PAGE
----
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Boswell, Marshall 1965-

BOSWELL, Marshall 1965-

PERSONAL: Born October 18, 1965, in Charleston, WV; son of James (a supermarket executive) and June (a fabric store owner) Boswell; married Rebecca Finlayson (a college professor), May 18, 1998; children: Graham Finlayson. Ethnicity: "Anglo Saxon." Education: Washington and Lee University, B.A., 1985-88; Washington University, St. Louis, MO, M.A., 1990; Emory University, Ph.D., 1996. Politics: Democrat.

ADDRESSES: Home—1966 Snowden Ave., Memphis, TN 38107. Offıce—Department of English, Rhodes College, 2000 North Parkway, Memphis, TN 38112; fax: 901-843-3728. Agent—Damaris Rowland, 510 East 23rd St., New York, NY 10010. E-mail— [email protected]

CAREER: Rhodes College, Memphis, TN, associate professor of American literature, 1996—.

MEMBER: Modern Language Association of America.


John Updike's "Rabbit" Tetralogy: Mastered Irony inMotion, University of Missouri Press (Columbia, MO), 2001.

In between Things (short stories), Algonquin Books of Chapel Hill (Chapel Hill, NC), 2003.

Understanding David Foster Wallace, University of South Carolina Press (Columbia, SC), 2003.

WORK IN PROGRESS: Alternative Atlanta, a novel, for Algonquin Books of Chapel Hill (Chapel Hill, NC).

SIDELIGHTS: Marshall Boswell told CA: "I teach both American literature and fiction writing at Rhodes College in Memphis, and I also write and publish both literary scholarship and original fiction. In the same way that I try to keep my work in literature and creative-writing classes deeply intertwined, I also try to let my scholarship feed my fiction and vice-versa. For instance, I undertook the John Updike study largely out of a fan's obsession with Updike's early short stories about growing up in Pennsylvania, pieces that have long served as models for my own stories of growing up in the New South. After studying Updike's work with such intensity I developed a greater sense of how his fiction—and fiction in general—produces meaning. That insight I carried over into my own stories, the best of which have been compiled into a linked-story collection modeled somewhat on Updike's own cycle of linked short pieces, Olinger Stories. Meanwhile, in my first novel, Alternative Atlanta, I sought to write passionately and honestly about the interior life of someone of my own generation without resorting to the self-protective irony that has marred so much of the writing of my peers. That same agenda has energized the work of David Foster Wallace, a writer whom I have long affirmed as offering the 'next step' after postmodern self-reflexivity. In fact, my book on Wallace makes that self-same argument. And in clearly formulating that argument I have clarified for myself what I hope to do in my own fiction. Hence the scholarship cultivates the fiction, and the fiction nurtures the scholarship."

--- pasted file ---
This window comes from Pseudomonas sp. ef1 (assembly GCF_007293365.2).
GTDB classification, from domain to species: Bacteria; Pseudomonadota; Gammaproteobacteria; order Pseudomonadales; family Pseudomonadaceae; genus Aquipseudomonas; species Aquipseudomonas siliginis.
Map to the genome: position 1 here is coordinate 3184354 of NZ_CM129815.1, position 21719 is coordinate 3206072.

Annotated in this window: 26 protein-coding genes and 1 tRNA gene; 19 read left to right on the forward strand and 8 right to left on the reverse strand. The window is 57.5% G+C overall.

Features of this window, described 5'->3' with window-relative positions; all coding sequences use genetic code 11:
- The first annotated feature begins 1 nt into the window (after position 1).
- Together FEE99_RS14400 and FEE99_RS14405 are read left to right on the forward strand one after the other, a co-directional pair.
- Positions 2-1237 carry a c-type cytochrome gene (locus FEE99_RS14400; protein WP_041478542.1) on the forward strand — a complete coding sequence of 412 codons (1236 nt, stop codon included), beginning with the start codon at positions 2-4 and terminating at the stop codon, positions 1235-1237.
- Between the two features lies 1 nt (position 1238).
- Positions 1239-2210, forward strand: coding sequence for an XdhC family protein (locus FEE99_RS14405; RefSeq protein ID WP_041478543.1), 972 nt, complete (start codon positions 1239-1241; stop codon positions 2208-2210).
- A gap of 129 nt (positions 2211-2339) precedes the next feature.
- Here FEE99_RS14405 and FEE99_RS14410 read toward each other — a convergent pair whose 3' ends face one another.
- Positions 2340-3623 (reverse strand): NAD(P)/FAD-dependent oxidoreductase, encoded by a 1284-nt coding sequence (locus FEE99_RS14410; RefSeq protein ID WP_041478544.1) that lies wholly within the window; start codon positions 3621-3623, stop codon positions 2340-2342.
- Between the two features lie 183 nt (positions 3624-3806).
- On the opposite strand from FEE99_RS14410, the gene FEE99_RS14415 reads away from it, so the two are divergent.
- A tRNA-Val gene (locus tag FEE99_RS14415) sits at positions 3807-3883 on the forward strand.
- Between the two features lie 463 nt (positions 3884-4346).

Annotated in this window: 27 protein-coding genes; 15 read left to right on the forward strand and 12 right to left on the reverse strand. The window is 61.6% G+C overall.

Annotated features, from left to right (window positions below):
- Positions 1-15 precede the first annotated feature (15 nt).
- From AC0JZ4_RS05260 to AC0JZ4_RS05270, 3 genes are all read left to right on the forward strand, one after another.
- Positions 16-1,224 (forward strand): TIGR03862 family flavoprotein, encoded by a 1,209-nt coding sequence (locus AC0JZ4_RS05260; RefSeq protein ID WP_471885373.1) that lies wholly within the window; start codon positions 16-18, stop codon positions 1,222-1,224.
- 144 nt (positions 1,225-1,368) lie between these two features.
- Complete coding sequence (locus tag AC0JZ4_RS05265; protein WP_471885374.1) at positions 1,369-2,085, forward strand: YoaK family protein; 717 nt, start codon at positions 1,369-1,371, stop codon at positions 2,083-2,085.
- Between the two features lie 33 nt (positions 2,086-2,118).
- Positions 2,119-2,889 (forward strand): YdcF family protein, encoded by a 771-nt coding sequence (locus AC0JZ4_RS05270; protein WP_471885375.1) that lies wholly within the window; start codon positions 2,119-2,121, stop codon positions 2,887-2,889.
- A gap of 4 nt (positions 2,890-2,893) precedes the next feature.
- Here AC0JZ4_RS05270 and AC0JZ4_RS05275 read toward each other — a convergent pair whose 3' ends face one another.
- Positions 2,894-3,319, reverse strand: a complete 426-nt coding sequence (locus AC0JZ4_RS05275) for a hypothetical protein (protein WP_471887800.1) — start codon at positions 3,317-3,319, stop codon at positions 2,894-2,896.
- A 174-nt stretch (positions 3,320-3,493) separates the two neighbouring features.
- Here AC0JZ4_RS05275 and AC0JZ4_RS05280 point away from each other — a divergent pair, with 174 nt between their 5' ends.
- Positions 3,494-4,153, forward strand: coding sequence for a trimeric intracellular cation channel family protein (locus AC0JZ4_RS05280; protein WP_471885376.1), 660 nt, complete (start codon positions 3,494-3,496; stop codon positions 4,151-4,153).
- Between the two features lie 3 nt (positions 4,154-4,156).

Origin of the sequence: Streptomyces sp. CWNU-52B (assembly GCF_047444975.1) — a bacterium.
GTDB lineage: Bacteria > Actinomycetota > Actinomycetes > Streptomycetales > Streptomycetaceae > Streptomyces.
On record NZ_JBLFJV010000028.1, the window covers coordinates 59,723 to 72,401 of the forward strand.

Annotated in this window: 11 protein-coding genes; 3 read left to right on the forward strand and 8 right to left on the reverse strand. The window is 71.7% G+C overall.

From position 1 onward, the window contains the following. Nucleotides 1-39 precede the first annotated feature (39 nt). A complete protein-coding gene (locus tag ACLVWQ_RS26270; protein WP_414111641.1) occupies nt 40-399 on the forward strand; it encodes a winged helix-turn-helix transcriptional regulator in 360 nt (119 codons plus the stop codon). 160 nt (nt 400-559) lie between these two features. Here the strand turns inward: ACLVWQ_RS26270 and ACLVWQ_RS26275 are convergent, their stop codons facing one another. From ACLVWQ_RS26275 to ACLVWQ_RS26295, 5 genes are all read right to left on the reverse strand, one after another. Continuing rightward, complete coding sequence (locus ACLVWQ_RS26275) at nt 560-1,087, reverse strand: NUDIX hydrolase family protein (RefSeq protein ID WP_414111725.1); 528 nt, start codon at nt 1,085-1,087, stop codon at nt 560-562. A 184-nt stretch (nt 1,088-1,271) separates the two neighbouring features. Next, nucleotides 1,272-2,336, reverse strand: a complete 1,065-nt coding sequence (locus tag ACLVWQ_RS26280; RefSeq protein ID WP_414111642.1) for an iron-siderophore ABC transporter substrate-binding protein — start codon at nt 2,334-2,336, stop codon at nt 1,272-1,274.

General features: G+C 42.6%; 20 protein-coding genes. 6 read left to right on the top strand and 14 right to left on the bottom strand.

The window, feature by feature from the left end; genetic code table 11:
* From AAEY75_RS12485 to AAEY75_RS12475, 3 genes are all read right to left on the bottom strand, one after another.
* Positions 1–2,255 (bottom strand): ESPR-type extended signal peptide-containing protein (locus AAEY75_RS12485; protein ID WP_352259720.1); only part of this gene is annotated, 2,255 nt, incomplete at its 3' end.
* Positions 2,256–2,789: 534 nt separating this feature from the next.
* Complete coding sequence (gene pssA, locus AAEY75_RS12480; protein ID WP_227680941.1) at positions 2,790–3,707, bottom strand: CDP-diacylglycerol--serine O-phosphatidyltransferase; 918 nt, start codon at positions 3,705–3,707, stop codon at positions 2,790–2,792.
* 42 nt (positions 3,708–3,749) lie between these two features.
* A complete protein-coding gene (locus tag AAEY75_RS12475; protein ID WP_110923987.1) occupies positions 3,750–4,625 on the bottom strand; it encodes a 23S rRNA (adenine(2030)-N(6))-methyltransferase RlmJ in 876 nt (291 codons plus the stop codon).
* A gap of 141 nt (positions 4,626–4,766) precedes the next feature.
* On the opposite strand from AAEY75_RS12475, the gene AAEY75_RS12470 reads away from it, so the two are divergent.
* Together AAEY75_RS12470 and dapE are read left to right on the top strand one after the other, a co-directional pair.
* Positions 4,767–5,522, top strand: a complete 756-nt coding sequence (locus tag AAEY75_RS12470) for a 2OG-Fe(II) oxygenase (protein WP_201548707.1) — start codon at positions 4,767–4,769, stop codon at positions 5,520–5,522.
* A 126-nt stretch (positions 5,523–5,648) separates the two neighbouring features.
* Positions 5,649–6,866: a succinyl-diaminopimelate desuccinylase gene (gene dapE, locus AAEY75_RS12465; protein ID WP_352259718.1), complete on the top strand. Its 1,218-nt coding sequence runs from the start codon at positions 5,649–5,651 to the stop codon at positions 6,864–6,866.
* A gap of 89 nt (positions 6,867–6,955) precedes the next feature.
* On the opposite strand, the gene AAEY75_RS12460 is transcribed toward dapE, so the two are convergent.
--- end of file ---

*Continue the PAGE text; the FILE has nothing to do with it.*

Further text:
Choice, July-August, 2001, R. H. Solomon, review of John Updike's "Rabbit" Tetralogy: Mastered Irony in Motion, p. 1956.
Christianity and Literature, autumn, 2001, James Schiff, review of John Updike's "Rabbit" Tetralogy, p. 139.

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